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Ubisoft Planning More Frequent Sequels for Splinter Cell, Prince of Persia, Ghost Recon and More

by Chris Faylor, Feb 09, 2010 1:10pm PST

With Ubisoft planning to release a number of sequels and follow-ups across the next year, such as Splinter Cell: Conviction and Ghost Recon: Future Soldier, the publisher has now outlined a new strategy to produce more frequent entries in its top brands.

As Ubisoft CEO Yves Guillemot explained today in a conference call with investors:

Our clear goal today is to come more regularly with top brands. For example, it took three to four years to come back with Splinter Cell, Driver, Prince of Persia or Ghost Recon. We believe we can launch them more often without risk or brand fatigue.

This commitment to our franchises doesn't mean that we will not continue to launch new intellectual properties, as certain projects have been under development for some time and...will be launched in financial year 11 [April 2010 - March 2011] and financial year 12 [April 2011 - March 2012].

In all, the company plans to release at least seven "franchise titles" by the end of March 2011--already announced are Splinter Cell: Conviction, Driver, Prince of Persia: The Forgotten Sands, an Assassin's Creed 2 follow-up, Ghost Recon: Future Soldier, and Raving Rabbids--along with two new brands (of which R.U.S.E. is one) and five "online games," including Imagine Town, Trackmania 2 and Might & Magic Heroes Kingdoms.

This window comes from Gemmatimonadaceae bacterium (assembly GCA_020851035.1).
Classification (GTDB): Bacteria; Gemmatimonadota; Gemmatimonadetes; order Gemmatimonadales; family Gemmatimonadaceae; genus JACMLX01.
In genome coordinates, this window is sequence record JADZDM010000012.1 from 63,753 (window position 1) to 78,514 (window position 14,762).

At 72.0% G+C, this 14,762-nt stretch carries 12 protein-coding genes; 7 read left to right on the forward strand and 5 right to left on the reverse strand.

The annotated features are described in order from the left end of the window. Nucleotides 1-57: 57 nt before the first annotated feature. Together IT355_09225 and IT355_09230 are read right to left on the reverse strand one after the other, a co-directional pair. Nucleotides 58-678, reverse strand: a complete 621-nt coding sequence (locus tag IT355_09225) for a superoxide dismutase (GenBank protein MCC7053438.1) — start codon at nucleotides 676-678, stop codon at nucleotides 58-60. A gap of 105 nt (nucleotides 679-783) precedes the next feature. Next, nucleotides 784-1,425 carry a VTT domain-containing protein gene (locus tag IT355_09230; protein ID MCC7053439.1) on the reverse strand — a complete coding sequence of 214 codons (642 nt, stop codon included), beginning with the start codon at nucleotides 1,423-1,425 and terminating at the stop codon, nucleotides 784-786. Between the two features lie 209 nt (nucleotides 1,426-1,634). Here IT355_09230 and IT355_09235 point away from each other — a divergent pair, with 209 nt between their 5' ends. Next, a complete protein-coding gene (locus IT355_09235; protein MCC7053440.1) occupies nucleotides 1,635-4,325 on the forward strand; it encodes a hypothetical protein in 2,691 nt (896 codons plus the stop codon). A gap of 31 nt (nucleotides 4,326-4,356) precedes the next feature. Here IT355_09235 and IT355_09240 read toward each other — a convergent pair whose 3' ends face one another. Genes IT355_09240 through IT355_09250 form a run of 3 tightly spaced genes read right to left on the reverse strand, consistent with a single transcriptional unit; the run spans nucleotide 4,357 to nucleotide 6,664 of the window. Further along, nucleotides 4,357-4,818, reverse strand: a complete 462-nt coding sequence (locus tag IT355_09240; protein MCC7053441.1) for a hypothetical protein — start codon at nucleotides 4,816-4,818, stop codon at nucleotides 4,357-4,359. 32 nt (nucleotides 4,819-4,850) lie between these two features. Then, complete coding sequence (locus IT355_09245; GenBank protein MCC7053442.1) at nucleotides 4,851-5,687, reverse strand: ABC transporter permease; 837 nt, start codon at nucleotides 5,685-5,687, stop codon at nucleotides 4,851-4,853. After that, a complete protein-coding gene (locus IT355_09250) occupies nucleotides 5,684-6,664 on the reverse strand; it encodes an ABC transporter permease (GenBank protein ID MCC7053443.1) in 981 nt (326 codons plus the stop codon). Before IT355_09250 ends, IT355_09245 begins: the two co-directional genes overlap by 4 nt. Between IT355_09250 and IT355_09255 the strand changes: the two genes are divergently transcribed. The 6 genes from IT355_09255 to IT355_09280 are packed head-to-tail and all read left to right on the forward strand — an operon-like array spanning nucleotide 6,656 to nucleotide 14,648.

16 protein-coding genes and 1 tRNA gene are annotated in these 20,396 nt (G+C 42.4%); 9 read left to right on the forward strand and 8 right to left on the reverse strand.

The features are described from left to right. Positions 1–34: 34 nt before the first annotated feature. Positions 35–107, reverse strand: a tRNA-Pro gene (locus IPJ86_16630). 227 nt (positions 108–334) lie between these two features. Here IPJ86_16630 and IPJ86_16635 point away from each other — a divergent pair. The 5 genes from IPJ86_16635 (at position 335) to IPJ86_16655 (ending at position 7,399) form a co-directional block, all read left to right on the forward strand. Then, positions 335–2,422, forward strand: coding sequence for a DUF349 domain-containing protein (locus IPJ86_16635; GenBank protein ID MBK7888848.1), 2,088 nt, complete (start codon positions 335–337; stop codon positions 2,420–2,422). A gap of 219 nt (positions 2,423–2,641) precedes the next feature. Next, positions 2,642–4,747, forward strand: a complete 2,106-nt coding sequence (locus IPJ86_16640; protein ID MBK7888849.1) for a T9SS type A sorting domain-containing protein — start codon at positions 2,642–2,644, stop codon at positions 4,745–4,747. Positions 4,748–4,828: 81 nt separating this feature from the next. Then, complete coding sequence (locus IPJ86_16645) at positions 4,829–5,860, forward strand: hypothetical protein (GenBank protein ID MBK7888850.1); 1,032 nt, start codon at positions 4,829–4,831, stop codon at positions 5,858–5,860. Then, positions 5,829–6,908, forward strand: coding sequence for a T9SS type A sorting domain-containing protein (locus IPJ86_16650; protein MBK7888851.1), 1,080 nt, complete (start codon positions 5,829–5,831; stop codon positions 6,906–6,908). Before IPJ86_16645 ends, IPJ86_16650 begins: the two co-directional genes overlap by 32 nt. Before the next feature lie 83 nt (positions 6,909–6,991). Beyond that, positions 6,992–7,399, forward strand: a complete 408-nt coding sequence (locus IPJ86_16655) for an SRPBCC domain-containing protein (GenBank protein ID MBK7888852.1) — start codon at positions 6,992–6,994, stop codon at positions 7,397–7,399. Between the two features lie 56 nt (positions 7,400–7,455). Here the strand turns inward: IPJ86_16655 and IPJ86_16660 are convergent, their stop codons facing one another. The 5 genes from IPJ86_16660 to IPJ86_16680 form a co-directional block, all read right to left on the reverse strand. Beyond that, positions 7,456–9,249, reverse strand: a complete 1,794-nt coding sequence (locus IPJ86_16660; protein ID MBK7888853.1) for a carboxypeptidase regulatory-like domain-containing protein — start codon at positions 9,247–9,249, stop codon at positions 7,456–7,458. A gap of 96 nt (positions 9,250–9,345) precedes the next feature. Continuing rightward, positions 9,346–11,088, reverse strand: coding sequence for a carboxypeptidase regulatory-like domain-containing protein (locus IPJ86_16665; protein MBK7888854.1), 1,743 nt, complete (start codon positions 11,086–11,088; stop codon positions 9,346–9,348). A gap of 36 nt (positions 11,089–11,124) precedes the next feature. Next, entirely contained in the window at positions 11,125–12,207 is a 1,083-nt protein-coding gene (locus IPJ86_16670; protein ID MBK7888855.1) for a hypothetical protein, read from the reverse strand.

All of the announced franchise titles are slated to arrive before Christmas 2010, the company clarified during a questions and answers portion that followed.

Regarding Trackmania 2, Guillemot noted that that Nadeo's 2010-due over-the-top racing game sequel will have "both an offline and online purchasing model." As for Driver, all that was said was that the game will sport some sort of online multiplayer mode.

The company also pledged "numerous projects for the launch of Natal and several games for the PLAYSTATION 3 Motion Controller as well as Facebook" as part of its "casual games strategy," of which there is "still a large potential to tap."





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